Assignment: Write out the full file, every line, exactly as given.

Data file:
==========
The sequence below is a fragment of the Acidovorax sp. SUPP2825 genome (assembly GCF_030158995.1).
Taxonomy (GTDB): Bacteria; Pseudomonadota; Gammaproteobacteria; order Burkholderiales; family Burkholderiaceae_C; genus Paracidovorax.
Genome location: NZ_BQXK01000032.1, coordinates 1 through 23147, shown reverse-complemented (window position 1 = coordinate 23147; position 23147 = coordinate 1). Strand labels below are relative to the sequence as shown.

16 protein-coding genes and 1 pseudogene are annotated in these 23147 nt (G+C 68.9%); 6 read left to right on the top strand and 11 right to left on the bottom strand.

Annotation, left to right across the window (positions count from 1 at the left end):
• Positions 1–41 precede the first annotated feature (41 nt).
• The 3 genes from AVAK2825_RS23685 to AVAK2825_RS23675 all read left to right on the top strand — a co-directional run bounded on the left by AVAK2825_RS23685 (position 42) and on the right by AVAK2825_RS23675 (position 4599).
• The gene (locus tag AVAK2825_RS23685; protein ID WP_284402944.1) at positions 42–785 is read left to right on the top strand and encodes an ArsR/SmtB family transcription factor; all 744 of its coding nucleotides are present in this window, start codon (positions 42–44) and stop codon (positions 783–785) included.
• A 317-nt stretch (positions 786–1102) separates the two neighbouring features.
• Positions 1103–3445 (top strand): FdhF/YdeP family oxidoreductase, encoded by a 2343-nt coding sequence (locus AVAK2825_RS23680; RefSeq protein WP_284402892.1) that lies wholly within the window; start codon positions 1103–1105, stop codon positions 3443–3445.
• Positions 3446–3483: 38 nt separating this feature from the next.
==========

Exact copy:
The sequence below is a fragment of the Acidovorax sp. SUPP2825 genome (assembly GCF_030158995.1).
Taxonomy (GTDB): Bacteria; Pseudomonadota; Gammaproteobacteria; order Burkholderiales; family Burkholderiaceae_C; genus Paracidovorax.
Genome location: NZ_BQXK01000032.1, coordinates 1 through 23147, shown reverse-complemented (window position 1 = coordinate 23147; position 23147 = coordinate 1). Strand labels below are relative to the sequence as shown.

16 protein-coding genes and 1 pseudogene are annotated in these 23147 nt (G+C 68.9%); 6 read left to right on the top strand and 11 right to left on the bottom strand.

Annotation, left to right across the window (positions count from 1 at the left end):
• Positions 1–41 precede the first annotated feature (41 nt).
• The 3 genes from AVAK2825_RS23685 to AVAK2825_RS23675 all read left to right on the top strand — a co-directional run bounded on the left by AVAK2825_RS23685 (position 42) and on the right by AVAK2825_RS23675 (position 4599).
• The gene (locus tag AVAK2825_RS23685; protein ID WP_284402944.1) at positions 42–785 is read left to right on the top strand and encodes an ArsR/SmtB family transcription factor; all 744 of its coding nucleotides are present in this window, start codon (positions 42–44) and stop codon (positions 783–785) included.
• A 317-nt stretch (positions 786–1102) separates the two neighbouring features.
• Positions 1103–3445 (top strand): FdhF/YdeP family oxidoreductase, encoded by a 2343-nt coding sequence (locus AVAK2825_RS23680; RefSeq protein WP_284402892.1) that lies wholly within the window; start codon positions 1103–1105, stop codon positions 3443–3445.
• Positions 3446–3483: 38 nt separating this feature from the next.